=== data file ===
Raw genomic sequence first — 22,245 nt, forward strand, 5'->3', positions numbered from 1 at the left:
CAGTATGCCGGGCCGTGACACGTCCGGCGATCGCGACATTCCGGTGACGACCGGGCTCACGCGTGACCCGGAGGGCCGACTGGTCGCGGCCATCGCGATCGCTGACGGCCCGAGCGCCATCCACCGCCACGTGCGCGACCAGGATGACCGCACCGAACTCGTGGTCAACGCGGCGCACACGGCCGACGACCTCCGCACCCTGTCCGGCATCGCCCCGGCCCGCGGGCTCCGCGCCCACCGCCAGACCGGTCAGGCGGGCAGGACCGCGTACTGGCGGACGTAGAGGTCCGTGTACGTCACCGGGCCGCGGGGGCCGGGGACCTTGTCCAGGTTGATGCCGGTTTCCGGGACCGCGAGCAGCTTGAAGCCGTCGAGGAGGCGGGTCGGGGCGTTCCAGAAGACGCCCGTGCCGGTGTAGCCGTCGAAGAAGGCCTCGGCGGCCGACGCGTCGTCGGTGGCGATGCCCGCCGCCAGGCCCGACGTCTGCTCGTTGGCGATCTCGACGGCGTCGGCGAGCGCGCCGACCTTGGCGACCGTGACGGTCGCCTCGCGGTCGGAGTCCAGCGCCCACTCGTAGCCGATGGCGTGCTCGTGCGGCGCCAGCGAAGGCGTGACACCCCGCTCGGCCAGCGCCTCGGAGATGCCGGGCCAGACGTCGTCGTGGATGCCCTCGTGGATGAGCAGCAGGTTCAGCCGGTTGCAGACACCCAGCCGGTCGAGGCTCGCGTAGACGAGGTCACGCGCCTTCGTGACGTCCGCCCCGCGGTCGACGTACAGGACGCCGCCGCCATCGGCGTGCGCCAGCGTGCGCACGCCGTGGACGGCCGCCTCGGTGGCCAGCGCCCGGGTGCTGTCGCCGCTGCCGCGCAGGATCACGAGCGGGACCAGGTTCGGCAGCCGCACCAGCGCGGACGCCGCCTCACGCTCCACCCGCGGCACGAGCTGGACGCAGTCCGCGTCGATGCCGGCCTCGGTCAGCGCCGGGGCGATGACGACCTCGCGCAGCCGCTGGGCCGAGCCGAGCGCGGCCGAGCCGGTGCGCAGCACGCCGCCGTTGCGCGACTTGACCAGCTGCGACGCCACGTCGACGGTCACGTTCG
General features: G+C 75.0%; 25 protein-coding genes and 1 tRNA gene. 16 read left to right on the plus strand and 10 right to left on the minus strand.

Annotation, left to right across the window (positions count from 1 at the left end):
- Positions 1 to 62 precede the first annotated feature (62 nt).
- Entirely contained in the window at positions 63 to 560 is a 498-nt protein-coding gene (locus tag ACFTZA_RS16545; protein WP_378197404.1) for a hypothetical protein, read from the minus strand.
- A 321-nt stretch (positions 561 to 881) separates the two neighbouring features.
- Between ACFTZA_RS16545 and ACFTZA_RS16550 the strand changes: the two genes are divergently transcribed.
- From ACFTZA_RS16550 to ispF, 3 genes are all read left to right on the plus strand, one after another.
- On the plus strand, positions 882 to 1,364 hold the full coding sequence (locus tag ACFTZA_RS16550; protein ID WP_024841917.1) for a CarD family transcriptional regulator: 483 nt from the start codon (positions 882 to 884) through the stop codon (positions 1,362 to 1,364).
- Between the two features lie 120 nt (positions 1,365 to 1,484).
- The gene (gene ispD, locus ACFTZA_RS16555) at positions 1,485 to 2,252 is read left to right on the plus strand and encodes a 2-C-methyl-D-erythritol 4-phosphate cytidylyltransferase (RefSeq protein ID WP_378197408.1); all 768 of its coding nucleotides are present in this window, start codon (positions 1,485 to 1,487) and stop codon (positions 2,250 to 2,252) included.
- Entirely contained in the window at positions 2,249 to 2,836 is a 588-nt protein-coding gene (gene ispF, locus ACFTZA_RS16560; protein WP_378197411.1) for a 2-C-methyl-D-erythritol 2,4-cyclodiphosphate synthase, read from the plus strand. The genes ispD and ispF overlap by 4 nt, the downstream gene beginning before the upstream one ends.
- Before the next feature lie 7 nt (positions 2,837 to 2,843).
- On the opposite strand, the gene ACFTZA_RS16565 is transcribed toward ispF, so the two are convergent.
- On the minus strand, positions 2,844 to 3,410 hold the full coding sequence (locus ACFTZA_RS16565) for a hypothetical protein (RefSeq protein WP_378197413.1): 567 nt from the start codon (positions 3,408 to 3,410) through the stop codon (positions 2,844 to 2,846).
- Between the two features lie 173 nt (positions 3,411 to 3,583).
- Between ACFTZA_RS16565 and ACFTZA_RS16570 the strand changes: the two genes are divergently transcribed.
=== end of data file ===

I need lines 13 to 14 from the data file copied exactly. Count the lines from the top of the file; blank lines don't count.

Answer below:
- Entirely contained in the window at positions 2,249 to 2,836 is a 588-nt protein-coding gene (gene ispF, locus ACFTZA_RS16560; protein WP_378197411.1) for a 2-C-methyl-D-erythritol 2,4-cyclodiphosphate synthase, read from the plus strand. The genes ispD and ispF overlap by 4 nt, the downstream gene beginning before the upstream one ends.
- Before the next feature lie 7 nt (positions 2,837 to 2,843).